Earlier this week, we wrote about the double serving of bad news Chinese web firm Qihoo got when its apps were removed from the iTunes store and China’s State Administration for Industry and Commerce (SAIC) handed it an official warning for unfair competition. On Thursday, we finally got to see the details of Qihoo’s transgressions in the warning statement issued by the SAIC.
Qihoo has been using creepy trickery to get people to install its software for years. More than a year ago, New York-based Digital Due Diligence released details on 9 sketchy tactics Qihoo made use of to force users to install its software. A year later, has anything changed? No.
The warning statement the SAIC released yesterday details some of the tactics used by Qihoo to try to trick or force people into installing Qihoo’s software, and then keep it there once it’s installed. Here are some examples of things Qihoo has done, all from the SAIC warning statement:
- Making uninstalling the anti-virus software difficult.
- [Faking] incompatibility to prevent the installation of competitors’ software.
- Giving users of non-Qihoo browsers security warnings suggesting their browsers are unsafe.
- Using default settings to trick users into installing the 360 Browser along with Qihoo’s security software.
- Using forced upgrades to change users’ browser and homepage preferences.
- Tricking users into thinking the 360 Browser download is an official patch from Microsoft.
That last one is a particularly nasty trick Qihoo pulled this past August. Through its “360 Defender” security software, it send users what claimed to be a Microsoft Internet Explorer update patch titled KB360018 that professed to fix “an extremely dangerous security leak.” Users who accepted the patch were then forced to install Qihoo’s 360 Browser.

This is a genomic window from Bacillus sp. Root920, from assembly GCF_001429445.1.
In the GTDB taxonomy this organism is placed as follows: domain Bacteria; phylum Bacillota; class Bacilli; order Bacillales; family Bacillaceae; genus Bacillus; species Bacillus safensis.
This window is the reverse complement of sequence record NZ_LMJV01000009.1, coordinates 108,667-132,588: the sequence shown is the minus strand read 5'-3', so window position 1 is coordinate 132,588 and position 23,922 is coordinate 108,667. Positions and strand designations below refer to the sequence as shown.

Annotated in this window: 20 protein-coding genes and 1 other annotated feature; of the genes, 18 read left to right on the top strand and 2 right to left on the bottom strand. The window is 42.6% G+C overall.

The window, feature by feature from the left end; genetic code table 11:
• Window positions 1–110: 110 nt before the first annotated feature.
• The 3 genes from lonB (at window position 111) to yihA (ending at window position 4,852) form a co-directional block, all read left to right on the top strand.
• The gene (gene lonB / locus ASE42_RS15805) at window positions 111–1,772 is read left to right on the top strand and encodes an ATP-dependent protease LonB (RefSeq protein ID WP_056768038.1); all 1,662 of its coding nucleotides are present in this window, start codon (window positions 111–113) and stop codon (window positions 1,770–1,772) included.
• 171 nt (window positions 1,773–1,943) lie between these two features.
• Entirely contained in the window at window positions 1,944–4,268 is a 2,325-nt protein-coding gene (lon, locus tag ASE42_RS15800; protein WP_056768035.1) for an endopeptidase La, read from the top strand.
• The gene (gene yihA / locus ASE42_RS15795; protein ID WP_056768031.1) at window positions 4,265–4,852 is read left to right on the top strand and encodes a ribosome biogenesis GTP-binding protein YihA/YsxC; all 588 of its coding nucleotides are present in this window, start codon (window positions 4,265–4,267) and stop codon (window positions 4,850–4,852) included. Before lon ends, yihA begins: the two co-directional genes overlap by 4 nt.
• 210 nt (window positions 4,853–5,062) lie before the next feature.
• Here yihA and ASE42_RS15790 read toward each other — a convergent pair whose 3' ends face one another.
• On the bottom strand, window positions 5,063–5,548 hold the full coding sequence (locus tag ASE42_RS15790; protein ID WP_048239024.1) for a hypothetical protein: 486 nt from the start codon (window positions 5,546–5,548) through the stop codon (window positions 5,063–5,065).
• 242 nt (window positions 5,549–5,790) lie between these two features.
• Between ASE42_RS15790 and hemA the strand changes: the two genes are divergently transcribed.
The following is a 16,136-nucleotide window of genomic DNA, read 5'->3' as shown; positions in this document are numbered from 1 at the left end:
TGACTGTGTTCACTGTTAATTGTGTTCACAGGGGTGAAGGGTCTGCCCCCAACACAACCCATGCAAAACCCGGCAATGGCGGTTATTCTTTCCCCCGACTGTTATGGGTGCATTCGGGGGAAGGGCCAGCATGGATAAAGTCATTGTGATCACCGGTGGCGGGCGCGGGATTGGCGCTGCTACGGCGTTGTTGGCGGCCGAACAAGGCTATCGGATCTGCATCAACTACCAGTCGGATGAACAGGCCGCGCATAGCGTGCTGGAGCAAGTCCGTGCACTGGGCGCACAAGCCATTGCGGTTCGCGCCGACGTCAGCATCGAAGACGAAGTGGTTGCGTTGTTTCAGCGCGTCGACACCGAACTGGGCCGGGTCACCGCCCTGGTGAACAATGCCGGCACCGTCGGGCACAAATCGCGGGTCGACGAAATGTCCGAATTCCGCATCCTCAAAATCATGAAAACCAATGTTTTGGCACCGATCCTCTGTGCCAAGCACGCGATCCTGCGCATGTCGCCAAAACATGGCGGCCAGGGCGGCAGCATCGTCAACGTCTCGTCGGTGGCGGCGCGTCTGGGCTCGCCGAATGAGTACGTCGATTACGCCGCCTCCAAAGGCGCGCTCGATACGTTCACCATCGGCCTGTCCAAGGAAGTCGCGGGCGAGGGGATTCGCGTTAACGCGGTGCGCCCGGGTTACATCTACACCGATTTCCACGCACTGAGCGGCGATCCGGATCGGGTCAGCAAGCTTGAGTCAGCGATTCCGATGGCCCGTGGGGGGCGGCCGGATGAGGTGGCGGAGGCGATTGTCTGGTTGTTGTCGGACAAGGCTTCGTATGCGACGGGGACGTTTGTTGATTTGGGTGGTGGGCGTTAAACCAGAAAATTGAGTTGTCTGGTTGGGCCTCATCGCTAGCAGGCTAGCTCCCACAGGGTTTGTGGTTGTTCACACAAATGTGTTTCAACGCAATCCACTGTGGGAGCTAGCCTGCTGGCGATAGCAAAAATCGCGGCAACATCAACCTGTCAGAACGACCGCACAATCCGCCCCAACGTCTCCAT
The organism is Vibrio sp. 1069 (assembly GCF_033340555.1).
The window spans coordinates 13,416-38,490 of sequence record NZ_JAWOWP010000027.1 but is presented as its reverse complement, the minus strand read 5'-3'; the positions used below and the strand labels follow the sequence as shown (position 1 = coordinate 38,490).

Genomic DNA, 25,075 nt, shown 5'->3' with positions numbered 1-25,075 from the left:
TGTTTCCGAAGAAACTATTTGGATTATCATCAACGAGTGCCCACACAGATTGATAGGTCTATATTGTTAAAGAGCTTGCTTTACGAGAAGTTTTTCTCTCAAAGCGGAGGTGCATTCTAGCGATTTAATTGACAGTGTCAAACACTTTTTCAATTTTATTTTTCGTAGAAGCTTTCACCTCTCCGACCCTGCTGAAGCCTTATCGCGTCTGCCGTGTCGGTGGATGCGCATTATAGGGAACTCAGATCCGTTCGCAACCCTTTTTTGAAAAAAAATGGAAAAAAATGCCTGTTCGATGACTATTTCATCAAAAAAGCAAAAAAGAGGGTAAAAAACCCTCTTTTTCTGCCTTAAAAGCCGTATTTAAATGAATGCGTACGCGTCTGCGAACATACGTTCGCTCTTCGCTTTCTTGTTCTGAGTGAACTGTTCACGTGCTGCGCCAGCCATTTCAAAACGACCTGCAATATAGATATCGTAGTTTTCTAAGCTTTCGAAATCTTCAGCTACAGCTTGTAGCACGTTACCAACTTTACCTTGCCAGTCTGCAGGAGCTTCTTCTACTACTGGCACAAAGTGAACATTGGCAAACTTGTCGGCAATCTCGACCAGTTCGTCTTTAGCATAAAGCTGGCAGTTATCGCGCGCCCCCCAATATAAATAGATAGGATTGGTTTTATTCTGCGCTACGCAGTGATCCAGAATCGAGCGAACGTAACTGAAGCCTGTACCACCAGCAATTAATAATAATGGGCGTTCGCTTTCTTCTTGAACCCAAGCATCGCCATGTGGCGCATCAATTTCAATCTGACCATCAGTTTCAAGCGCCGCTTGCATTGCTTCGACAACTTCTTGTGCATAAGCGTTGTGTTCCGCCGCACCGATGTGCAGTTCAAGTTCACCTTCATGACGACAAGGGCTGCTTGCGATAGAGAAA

I suppose a warning from the government is better than nothing, but pretending to be Microsoft in order to spread your own software doesn’t just sound like unfair competition to me, it sounds like fraud. In fact, it is fraud, at least going by the dictionary definition. I’m not sure what Chinese law has to say on the subject, but if what Qihoo is doing is currently legal, it should not be, and if it isn’t legal, the company should be prosecuted, not just warned.
Admittedly, I’m not an entirely unbiased observer. I have never liked Qihoo CEO Zhou Hongyi’s blustery management and public relations style, and my time working at Chinese companies with Qihoo security software pre-installed on their computers taught me to hate the 360 suite of products, which seemed to be constantly installing toolbars I didn’t want in the name of “security.” So yes, I have never been Qihoo’s biggest fan. But I can’t imagine how anyone could justify the obviously fraudulent behavior reported by the SAIC.
What’s even more shocking is that Google has set up a sales partnership with Qihoo. I can see where the company is coming from; Baidu has been its main competitor in China, so Google is likely looking at Qihoo and thinking ‘the enemy of my enemy is my friend.’ But that strikes me as very shortsighted. In the long run, Qihoo is another competitor, and in the short-term a partnership with Qihoo could severely damage Google’s brand in China. Google is still seen by many as having taken the high ground in China’s search wars by refusing to censor its results, but the partnership with Qihoo — widely considered one of the least honorable companies in China’s tech sector, and with good reason — could wash all of that away fairly quickly if it becomes widely known the two companies are working together.
Whatever Google does, though, Chinese regulatory authorities should do more to protect users from the fraud and trickery that is perpetrated by Qihoo and other companies like it. An official warning is a good first step, but it is not enough and it should have been issued years ago.